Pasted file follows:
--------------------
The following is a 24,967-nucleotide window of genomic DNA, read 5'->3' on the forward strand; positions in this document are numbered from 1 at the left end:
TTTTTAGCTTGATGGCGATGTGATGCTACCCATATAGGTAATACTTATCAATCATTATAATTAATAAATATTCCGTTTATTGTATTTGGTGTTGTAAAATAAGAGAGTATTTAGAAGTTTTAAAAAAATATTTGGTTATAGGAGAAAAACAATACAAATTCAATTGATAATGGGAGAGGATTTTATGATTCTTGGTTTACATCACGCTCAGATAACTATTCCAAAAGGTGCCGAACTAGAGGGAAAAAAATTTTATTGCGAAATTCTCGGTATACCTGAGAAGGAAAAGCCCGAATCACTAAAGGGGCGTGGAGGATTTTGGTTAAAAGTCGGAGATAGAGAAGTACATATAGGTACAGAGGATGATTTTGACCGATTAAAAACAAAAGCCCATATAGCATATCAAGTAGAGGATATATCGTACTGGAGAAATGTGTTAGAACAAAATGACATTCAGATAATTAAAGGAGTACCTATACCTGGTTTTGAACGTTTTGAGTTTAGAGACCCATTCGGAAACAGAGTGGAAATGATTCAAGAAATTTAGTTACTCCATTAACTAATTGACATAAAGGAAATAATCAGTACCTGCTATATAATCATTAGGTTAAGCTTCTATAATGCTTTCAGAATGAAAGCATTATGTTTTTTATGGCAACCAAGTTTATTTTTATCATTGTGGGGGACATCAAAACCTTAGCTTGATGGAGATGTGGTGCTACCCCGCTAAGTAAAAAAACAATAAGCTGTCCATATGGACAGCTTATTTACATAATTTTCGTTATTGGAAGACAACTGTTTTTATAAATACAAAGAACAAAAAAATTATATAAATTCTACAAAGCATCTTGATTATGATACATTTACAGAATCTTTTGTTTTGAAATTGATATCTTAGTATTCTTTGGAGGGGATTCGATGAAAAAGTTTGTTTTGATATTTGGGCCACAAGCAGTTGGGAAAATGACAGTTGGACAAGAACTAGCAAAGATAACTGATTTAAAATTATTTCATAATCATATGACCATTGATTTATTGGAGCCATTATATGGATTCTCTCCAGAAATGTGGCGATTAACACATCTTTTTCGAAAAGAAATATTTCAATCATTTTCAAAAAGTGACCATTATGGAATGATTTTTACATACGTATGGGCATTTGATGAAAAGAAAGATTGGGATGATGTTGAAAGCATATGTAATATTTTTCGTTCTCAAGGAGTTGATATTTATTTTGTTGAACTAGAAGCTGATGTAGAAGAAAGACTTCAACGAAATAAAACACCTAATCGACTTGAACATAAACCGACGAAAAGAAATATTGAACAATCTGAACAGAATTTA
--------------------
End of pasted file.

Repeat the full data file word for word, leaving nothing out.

The following is a 24,967-nucleotide window of genomic DNA, read 5'->3' on the forward strand; positions in this document are numbered from 1 at the left end:
TTTTTAGCTTGATGGCGATGTGATGCTACCCATATAGGTAATACTTATCAATCATTATAATTAATAAATATTCCGTTTATTGTATTTGGTGTTGTAAAATAAGAGAGTATTTAGAAGTTTTAAAAAAATATTTGGTTATAGGAGAAAAACAATACAAATTCAATTGATAATGGGAGAGGATTTTATGATTCTTGGTTTACATCACGCTCAGATAACTATTCCAAAAGGTGCCGAACTAGAGGGAAAAAAATTTTATTGCGAAATTCTCGGTATACCTGAGAAGGAAAAGCCCGAATCACTAAAGGGGCGTGGAGGATTTTGGTTAAAAGTCGGAGATAGAGAAGTACATATAGGTACAGAGGATGATTTTGACCGATTAAAAACAAAAGCCCATATAGCATATCAAGTAGAGGATATATCGTACTGGAGAAATGTGTTAGAACAAAATGACATTCAGATAATTAAAGGAGTACCTATACCTGGTTTTGAACGTTTTGAGTTTAGAGACCCATTCGGAAACAGAGTGGAAATGATTCAAGAAATTTAGTTACTCCATTAACTAATTGACATAAAGGAAATAATCAGTACCTGCTATATAATCATTAGGTTAAGCTTCTATAATGCTTTCAGAATGAAAGCATTATGTTTTTTATGGCAACCAAGTTTATTTTTATCATTGTGGGGGACATCAAAACCTTAGCTTGATGGAGATGTGGTGCTACCCCGCTAAGTAAAAAAACAATAAGCTGTCCATATGGACAGCTTATTTACATAATTTTCGTTATTGGAAGACAACTGTTTTTATAAATACAAAGAACAAAAAAATTATATAAATTCTACAAAGCATCTTGATTATGATACATTTACAGAATCTTTTGTTTTGAAATTGATATCTTAGTATTCTTTGGAGGGGATTCGATGAAAAAGTTTGTTTTGATATTTGGGCCACAAGCAGTTGGGAAAATGACAGTTGGACAAGAACTAGCAAAGATAACTGATTTAAAATTATTTCATAATCATATGACCATTGATTTATTGGAGCCATTATATGGATTCTCTCCAGAAATGTGGCGATTAACACATCTTTTTCGAAAAGAAATATTTCAATCATTTTCAAAAAGTGACCATTATGGAATGATTTTTACATACGTATGGGCATTTGATGAAAAGAAAGATTGGGATGATGTTGAAAGCATATGTAATATTTTTCGTTCTCAAGGAGTTGATATTTATTTTGTTGAACTAGAAGCTGATGTAGAAGAAAGACTTCAACGAAATAAAACACCTAATCGACTTGAACATAAACCGACGAAAAGAAATATTGAACAATCTGAACAGAATTTA